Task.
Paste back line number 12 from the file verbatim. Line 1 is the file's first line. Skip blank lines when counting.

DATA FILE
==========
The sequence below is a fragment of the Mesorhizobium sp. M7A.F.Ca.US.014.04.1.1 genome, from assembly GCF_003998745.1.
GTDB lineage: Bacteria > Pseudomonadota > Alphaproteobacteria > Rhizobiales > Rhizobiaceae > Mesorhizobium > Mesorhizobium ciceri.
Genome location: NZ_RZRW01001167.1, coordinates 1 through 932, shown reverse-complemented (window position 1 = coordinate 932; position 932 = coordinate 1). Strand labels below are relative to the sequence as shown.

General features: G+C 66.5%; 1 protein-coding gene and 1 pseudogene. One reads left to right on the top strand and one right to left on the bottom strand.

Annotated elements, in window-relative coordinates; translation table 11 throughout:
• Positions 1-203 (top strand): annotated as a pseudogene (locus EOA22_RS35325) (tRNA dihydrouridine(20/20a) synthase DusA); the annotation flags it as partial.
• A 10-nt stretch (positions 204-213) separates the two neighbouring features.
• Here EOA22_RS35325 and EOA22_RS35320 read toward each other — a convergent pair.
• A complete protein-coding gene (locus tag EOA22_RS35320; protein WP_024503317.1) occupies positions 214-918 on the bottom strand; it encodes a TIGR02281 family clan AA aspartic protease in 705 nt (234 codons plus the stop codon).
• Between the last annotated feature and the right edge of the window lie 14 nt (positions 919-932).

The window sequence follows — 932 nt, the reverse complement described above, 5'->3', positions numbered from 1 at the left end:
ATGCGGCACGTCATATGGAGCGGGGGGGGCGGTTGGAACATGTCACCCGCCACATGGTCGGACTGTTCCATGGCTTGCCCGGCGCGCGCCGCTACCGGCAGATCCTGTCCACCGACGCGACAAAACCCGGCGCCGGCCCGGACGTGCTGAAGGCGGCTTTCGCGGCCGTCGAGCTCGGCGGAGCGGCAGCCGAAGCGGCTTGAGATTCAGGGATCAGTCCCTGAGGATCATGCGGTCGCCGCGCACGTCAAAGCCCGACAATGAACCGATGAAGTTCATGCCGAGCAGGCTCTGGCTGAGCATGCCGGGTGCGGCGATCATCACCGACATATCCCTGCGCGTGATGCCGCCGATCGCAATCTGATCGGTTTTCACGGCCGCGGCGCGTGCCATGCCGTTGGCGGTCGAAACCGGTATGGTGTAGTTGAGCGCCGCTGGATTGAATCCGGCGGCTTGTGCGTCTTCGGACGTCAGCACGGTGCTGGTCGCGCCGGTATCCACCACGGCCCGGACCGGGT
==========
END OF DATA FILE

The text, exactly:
ATGCGGCACGTCATATGGAGCGGGGGGGGCGGTTGGAACATGTCACCCGCCACATGGTCGGACTGTTCCATGGCTTGCCCGGCGCGCGCCGCTACCGGCAGATCCTGTCCACCGACGCGACAAAACCCGGCGCCGGCCCGGACGTGCTGAAGGCGGCTTTCGCGGCCGTCGAGCTCGGCGGAGCGGCAGCCGAAGCGGCTTGAGATTCAGGGATCAGTCCCTGAGGATCATGCGGTCGCCGCGCACGTCAAAGCCCGACAATGAACCGATGAAGTTCATGCCGAGCAGGCTCTGGCTGAGCATGCCGGGTGCGGCGATCATCACCGACATATCCCTGCGCGTGATGCCGCCGATCGCAATCTGATCGGTTTTCACGGCCGCGGCGCGTGCCATGCCGTTGGCGGTCGAAACCGGTATGGTGTAGTTGAGCGCCGCTGGATTGAATCCGGCGGCTTGTGCGTCTTCGGACGTCAGCACGGTGCTGGTCGCGCCGGTATCCACCACGGCCCGGACCGGGT